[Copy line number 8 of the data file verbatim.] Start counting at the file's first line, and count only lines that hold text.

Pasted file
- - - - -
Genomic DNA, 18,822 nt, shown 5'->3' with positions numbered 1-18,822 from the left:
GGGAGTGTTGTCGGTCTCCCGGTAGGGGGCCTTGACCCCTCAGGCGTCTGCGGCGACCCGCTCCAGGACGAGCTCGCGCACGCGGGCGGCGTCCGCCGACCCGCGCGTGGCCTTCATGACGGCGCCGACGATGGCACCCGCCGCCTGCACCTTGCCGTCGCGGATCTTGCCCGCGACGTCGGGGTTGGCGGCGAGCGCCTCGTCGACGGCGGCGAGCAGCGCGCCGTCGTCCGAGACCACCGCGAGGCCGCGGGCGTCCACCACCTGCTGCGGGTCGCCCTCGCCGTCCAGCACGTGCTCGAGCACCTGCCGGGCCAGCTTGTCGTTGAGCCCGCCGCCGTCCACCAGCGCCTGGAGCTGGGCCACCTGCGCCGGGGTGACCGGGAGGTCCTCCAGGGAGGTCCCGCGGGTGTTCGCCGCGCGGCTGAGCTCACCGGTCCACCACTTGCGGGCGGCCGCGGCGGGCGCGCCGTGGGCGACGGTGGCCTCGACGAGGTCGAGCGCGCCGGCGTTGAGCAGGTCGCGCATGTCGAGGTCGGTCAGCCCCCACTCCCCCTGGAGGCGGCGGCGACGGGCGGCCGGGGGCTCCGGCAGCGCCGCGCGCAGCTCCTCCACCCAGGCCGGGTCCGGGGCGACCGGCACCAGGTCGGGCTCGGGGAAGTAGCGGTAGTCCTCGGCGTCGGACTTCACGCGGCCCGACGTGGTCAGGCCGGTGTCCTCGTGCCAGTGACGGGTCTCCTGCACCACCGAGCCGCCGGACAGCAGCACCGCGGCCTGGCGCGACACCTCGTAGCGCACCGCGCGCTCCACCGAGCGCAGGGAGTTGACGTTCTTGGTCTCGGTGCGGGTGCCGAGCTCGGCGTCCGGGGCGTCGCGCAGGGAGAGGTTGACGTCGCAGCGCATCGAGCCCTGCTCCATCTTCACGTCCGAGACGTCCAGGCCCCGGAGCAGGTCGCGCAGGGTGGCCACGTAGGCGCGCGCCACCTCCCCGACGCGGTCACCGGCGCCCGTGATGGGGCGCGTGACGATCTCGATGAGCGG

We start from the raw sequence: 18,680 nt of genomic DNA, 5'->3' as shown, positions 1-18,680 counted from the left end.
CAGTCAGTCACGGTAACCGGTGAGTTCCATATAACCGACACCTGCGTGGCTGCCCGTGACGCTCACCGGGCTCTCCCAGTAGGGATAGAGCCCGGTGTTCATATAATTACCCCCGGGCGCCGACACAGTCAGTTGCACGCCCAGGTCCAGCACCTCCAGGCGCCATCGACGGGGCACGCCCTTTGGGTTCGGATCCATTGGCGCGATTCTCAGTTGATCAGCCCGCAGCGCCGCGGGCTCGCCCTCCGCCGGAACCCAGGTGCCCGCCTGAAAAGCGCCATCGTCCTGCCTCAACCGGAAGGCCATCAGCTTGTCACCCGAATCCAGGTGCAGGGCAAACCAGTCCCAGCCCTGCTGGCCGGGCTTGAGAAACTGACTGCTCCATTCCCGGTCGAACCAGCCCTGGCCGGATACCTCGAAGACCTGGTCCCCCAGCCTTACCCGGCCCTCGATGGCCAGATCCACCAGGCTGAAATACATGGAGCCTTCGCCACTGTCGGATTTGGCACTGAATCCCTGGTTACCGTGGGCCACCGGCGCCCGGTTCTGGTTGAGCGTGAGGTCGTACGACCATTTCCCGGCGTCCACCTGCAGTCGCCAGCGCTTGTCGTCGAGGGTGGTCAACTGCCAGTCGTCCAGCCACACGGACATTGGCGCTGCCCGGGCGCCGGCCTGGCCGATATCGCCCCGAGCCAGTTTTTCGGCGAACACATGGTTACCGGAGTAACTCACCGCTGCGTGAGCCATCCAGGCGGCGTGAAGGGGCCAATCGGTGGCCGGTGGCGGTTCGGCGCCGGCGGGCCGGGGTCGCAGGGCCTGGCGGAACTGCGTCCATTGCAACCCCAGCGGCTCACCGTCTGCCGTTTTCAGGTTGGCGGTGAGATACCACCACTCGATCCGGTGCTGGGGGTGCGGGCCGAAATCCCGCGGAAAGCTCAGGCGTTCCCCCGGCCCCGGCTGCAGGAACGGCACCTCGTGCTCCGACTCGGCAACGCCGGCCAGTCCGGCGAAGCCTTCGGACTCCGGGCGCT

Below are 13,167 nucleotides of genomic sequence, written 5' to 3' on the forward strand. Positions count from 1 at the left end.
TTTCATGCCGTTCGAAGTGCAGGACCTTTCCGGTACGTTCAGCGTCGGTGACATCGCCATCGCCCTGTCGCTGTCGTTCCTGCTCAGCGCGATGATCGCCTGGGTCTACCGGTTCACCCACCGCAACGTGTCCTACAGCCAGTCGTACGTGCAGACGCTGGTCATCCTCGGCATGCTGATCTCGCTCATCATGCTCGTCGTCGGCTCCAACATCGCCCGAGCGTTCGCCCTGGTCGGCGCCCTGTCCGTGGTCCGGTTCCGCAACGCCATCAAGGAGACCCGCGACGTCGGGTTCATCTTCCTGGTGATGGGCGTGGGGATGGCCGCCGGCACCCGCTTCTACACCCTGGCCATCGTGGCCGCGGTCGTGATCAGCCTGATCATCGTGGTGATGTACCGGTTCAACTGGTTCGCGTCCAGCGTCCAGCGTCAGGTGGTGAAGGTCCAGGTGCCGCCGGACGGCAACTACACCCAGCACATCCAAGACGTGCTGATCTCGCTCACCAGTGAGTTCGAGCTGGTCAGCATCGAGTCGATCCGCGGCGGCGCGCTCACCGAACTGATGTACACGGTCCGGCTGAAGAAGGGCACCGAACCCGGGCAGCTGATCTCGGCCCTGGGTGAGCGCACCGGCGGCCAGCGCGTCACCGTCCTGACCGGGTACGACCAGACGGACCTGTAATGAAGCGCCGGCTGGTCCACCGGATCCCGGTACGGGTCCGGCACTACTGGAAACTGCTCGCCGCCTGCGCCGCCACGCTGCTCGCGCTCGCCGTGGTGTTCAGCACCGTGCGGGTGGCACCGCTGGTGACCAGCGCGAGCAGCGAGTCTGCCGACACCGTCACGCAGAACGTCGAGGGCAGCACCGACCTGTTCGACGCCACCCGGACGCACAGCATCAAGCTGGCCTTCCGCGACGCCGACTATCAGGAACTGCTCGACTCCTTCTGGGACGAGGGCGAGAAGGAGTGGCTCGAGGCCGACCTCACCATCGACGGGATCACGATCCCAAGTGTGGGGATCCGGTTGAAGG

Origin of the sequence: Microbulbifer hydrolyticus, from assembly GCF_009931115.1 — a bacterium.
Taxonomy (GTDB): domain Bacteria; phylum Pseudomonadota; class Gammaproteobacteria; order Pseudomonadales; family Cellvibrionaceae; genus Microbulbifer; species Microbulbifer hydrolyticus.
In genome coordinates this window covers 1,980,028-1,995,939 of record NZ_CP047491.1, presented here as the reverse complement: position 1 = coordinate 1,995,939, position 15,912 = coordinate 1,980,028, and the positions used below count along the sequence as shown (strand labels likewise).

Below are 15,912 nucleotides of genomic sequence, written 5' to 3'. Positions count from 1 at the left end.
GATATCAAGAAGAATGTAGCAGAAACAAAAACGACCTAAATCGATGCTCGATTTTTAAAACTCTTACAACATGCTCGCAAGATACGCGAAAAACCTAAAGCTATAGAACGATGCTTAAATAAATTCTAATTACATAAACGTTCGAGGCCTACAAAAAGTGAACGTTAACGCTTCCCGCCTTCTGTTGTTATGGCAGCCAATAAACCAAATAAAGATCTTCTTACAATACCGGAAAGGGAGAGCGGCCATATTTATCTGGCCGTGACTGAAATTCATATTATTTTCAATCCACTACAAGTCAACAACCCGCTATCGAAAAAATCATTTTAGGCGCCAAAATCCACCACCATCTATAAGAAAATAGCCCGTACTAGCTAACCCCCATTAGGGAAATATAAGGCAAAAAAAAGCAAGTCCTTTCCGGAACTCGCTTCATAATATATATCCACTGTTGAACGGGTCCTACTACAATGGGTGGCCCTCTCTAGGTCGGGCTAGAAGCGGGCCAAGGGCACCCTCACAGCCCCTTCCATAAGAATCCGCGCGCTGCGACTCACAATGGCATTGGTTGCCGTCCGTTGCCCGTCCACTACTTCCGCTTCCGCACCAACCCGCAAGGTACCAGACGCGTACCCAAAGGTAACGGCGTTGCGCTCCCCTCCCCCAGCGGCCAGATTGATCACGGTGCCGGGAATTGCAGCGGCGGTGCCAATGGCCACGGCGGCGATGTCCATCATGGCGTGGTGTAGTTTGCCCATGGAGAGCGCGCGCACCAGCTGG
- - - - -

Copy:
Taxonomy (GTDB): domain Bacteria; phylum Pseudomonadota; class Gammaproteobacteria; order Pseudomonadales; family Cellvibrionaceae; genus Microbulbifer; species Microbulbifer hydrolyticus.